How NOT to Apply for an Academic Job

Despite COVID-19, some universities, colleges, and seminaries are hiring. We here at Crandall University are, in fact: in Business, Education, Psychology, and Religious Studies. I have sat on search committees for lo, these several decades—at two small Christian universities, at a large secular university, and at a theological graduate school. So here’s my list of ways to blow yourself up, or at least to put off prospective colleagues.

Don’t Praise Yourself Don’t use adulatory adjectives and adverbs. Stick to facts and “let another praise thee” (Proverbs 27:2). Avoid locutions such as “world-class” and “outstanding” and, yes, “unique”—as if everyone is not, in fact, unique. And we’re not looking for unique: we’re looking for qualified and capable. I realize that in at least some sectors of the business world this kind of language is expected. Not in the academy. We’re looking over your file for evidence of quality, not for your opinion of yourself.

Don’t Mention Irrelevant Accomplishments It’s certainly cool if you’re a skydiving instructor or a terrific ballerina or a still-ambulatory matador. But normally these skills won’t be required on the job, and we’re trying to find someone to do the job. Likewise, you’re not applying for college: we’re not looking for admirable well-roundedness. So the fact that you volunteered for this or edited that or starred in the other really doesn’t matter if those activities do not directly pertain to the position. Mentioning these other skills and experiences, in fact, can make it sound like you are compensating for professional deficits.

Don’t Mention No-Longer-Germane Accomplishments Good for you for being your high-school class valedictorian. Bravo for scoring highly on your SAT, ACT, or GRE exams. But we really don’t care. The relevant record starts with your first degree, and we want to know how everything went from then on.

Don’t Mention Mediocre Accomplishments Sorry about this, but the fact that you won your local Rotary Club’s $50.00 scholarship for “Most Promising College Student Who Is a Child of a New Member” is not going to open any doors. If your GPA isn’t impressive, don’t list it. (And “impressive” starts north of 3.80 on a 4.0 scale—namely, “A’s.”)

Don’t Tell Us You’re a Perfect Fit You can’t possibly know that. Why? Because “fit” is an all-purpose word in the academy used to cover everyone’s unspoken agenda. Whether someone “fits” is in fact not simply a matter of you corresponding to the explicit job description, but of whether you will emerge from all the politics that will go on in the search process. Those politics are not necessarily insidious, but they are real and important, and they are invisible to an outsider. So just tell us how you fit the job description and we’ll all see what happens after that.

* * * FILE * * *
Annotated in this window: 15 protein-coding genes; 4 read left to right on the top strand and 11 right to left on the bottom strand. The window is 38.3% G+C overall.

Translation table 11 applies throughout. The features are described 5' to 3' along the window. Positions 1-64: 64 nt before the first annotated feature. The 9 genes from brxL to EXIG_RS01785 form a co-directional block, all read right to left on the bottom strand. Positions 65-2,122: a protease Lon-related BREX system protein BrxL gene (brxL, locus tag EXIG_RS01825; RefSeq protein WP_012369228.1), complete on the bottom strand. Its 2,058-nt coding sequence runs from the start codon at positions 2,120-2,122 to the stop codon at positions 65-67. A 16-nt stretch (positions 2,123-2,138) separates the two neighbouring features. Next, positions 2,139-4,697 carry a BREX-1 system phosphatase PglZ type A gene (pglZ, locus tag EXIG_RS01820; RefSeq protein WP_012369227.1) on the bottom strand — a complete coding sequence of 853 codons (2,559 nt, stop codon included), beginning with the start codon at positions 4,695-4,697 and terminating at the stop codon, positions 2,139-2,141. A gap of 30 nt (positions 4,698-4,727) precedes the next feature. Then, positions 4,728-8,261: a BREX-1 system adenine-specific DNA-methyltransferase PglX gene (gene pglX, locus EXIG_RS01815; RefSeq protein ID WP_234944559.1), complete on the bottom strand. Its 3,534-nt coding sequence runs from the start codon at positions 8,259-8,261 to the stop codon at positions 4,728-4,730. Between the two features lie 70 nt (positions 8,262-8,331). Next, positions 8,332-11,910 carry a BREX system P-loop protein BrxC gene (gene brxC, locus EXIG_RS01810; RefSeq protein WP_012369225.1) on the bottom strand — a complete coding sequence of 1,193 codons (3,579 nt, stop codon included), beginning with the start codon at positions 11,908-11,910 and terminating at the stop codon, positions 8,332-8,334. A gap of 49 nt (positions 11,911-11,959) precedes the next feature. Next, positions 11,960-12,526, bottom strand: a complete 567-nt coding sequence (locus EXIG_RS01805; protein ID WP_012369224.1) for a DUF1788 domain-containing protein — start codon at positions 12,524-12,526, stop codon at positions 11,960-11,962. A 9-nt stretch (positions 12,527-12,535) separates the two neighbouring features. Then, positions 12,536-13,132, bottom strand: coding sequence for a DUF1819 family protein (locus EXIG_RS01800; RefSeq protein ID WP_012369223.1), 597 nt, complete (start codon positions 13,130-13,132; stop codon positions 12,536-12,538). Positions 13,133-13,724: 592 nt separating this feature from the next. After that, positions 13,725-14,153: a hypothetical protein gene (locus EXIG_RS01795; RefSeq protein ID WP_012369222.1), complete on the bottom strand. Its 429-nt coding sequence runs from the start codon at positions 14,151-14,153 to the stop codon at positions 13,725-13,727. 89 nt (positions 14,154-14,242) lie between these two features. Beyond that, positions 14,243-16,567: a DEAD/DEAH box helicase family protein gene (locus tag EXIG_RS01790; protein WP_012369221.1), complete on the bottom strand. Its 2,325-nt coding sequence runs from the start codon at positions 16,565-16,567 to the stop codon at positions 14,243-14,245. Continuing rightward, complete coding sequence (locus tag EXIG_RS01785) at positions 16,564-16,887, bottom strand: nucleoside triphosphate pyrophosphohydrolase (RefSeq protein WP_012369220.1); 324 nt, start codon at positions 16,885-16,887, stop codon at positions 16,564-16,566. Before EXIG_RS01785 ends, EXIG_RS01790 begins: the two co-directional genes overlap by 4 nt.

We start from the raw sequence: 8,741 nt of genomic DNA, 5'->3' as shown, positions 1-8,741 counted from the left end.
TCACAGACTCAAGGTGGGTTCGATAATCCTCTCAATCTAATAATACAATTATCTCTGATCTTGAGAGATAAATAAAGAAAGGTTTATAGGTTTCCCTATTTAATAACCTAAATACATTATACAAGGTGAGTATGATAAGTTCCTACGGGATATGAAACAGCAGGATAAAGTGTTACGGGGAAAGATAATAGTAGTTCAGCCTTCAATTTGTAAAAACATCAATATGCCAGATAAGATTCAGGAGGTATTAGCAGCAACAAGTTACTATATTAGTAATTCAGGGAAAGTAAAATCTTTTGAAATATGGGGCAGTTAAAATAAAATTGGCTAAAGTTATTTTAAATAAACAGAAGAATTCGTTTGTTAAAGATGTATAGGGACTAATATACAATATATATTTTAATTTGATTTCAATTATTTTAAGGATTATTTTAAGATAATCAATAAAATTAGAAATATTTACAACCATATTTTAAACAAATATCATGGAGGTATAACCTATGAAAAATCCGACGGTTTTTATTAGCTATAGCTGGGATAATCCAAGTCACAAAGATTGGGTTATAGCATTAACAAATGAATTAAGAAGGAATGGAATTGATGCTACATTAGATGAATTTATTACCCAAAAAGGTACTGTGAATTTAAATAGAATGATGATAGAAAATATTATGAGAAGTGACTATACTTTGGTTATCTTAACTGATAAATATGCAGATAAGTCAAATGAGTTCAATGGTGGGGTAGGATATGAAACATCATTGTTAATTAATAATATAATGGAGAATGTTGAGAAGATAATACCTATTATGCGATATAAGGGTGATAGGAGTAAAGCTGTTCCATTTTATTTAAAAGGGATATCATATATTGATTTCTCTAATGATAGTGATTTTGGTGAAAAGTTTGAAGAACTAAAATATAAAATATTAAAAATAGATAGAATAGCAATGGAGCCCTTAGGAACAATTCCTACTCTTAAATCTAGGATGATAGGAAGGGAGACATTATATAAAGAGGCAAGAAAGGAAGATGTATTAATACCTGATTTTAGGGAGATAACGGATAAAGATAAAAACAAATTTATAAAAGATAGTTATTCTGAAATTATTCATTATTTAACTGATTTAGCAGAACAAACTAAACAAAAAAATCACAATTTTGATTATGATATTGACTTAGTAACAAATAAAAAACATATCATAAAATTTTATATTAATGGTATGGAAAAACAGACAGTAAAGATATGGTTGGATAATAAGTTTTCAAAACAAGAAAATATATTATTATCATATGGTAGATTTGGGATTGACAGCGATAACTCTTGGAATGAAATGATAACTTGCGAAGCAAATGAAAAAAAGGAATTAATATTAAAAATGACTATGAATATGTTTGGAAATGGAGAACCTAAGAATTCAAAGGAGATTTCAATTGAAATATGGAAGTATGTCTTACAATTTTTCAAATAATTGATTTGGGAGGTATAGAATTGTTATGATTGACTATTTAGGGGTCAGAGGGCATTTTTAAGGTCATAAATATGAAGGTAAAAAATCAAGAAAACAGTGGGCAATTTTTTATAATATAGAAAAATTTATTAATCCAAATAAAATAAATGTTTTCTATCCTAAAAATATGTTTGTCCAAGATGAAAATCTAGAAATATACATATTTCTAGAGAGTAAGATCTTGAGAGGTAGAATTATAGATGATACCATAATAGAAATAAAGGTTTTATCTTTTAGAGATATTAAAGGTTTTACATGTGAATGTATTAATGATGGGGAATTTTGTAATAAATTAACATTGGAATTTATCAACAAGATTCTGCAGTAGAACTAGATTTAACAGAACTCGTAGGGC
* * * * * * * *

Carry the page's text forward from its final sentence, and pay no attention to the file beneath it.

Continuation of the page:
Don’t Major on the Minors If you have published books and articles, don’t list a long trail of book reviews. If you have published articles and reviews, don’t list a long trail of conference papers. If you have published reviews and delivered conference papers, don’t list a long trail of adult education talks you’ve given, articles you’ve published in minor community or denominational magazines, weblog posts, and the like. Lead with your best stuff, and don’t tell us a lot more…or we might start to wonder if you don’t know enough to devote your energy and time to the higher-impact modes of publication.

Don’t Predict the Future If you have a book project in mind, don’t say you intend to submit it to Oxford University Press or Cambridge University Press or Harvard University Press or—. Everyone says that, because anyone can. It doesn’t get you anything to say that, however, and instead it makes you sound like you’re trying to grab a little of that press’s halo before you’ve earned it. The one exception here is if you know a prestigious press has a particular series for which your book would be appropriate, go ahead and say that, because saying so shows a certain awareness of what’s going on in your field.

Don’t Claim Divine Leading If you’re applying to a confessional school, such as ours, please don’t tell us that God has told you that you’re The One. Frankly, it sounds pathetic—like the boy at summer camp who tells the girl of his dreams that God has assured him that they are to be together. Precisely no girl in the history of summer camps has ever replied, “Well, I didn’t think much of you before—in fact, I didn’t really notice you until now—but if God has told you, then kiss me and we’ll be together forever.” God may well have told you that, but it will be reassuring all ’round if we all can come to that conclusion ourselves. And then we can celebrate!

Don’t Take My Word for It You paid a lot of tuition dollars to get your doctorate and you deserve good job-hunting advice from your supervisor. Ask him or her to look over this list and then have a good chat with you. And then do what he or she tells you, I’d say—

Are Those Who Have Never Heard the Gospel Lost?

One of the great obstacles to Christian faith in our time is the traditional teaching that all who have not heard and received the Gospel of Jesus Christ are destined for an eternity of suffering.

That’s actually two obstacles in one: (1) everyone has to hear and receive the Gospel, on pain of hell; and (2) hell is everlasting torment.

I have addressed the second question, on the nature of hell, alongside proponents of other views in this volume.

I earlier addressed the first question on this weblog here. Today, I provide a much briefer and simpler version of that view in an excerpt from my latest book, Can I Believe? Christianity for the Hesitant (pp. 163-66). You will immediately see that it is therefore couched not as theology for my fellow theologians, but as introductory teaching for someone inquiring into the Christian religion. Thanks for reading it that way. Here goes: